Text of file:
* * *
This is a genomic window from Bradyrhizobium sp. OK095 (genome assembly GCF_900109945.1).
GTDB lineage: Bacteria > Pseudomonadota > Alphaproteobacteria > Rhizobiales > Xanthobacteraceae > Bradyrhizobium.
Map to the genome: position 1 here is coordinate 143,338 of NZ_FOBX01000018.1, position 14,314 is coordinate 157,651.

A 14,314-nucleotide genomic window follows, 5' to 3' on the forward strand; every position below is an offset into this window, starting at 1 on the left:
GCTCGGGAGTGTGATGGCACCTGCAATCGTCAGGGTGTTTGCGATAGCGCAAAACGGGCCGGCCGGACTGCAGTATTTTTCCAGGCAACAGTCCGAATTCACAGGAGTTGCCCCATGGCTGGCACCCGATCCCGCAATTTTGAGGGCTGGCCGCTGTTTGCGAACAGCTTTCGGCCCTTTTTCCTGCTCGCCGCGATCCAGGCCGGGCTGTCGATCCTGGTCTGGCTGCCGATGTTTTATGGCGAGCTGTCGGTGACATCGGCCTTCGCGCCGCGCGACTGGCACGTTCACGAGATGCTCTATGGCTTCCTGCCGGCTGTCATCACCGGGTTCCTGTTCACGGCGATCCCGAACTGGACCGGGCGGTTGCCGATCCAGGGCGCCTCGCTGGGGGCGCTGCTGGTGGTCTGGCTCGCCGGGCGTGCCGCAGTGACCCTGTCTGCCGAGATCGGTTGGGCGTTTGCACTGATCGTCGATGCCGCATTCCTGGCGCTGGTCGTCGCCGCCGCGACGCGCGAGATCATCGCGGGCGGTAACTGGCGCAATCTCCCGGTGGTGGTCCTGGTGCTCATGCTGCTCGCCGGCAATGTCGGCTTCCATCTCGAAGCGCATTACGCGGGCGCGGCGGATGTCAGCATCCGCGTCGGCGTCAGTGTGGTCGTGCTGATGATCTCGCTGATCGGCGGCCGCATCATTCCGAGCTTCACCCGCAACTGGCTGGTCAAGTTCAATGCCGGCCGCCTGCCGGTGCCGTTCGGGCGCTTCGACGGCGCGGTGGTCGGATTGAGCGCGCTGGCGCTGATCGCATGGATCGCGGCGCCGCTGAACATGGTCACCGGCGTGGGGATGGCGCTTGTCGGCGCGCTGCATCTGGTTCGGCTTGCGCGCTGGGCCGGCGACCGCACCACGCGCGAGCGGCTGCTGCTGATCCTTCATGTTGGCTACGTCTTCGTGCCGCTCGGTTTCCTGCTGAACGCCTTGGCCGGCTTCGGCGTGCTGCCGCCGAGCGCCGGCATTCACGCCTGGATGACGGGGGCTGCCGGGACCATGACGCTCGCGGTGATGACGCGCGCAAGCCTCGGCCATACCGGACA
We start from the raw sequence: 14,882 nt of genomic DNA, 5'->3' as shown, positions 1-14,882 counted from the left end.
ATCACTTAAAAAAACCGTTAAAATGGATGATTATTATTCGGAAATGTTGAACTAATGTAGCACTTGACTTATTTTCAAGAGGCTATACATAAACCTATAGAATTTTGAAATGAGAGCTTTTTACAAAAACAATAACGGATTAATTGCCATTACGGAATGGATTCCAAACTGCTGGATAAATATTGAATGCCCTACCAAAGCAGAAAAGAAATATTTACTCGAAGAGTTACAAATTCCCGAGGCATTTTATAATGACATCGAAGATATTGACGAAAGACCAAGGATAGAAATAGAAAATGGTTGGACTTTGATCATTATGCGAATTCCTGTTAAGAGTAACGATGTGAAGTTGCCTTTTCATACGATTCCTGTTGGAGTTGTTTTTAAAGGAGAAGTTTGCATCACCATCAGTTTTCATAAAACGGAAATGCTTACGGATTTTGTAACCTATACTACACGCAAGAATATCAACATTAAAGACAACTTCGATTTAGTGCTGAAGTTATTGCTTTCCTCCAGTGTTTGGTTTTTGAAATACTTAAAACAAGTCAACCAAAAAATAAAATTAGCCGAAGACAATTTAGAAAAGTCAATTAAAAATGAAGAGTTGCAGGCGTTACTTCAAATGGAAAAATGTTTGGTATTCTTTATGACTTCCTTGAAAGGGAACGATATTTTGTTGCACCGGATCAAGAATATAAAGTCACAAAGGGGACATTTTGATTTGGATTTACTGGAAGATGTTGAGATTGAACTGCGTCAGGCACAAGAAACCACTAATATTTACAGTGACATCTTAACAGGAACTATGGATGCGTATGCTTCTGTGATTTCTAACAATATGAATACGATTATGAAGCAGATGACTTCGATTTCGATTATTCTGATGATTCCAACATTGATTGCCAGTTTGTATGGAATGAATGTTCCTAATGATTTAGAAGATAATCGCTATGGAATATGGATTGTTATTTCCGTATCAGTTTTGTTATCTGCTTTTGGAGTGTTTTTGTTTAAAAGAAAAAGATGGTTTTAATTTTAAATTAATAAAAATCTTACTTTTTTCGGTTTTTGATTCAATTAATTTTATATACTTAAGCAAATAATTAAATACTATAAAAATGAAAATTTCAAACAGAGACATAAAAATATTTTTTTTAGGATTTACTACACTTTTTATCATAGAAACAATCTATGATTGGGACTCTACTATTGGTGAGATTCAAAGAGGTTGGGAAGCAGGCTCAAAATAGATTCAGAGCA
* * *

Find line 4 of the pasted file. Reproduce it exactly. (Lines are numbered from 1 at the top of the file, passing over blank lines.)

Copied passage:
A 14,314-nucleotide genomic window follows, 5' to 3' on the forward strand; every position below is an offset into this window, starting at 1 on the left: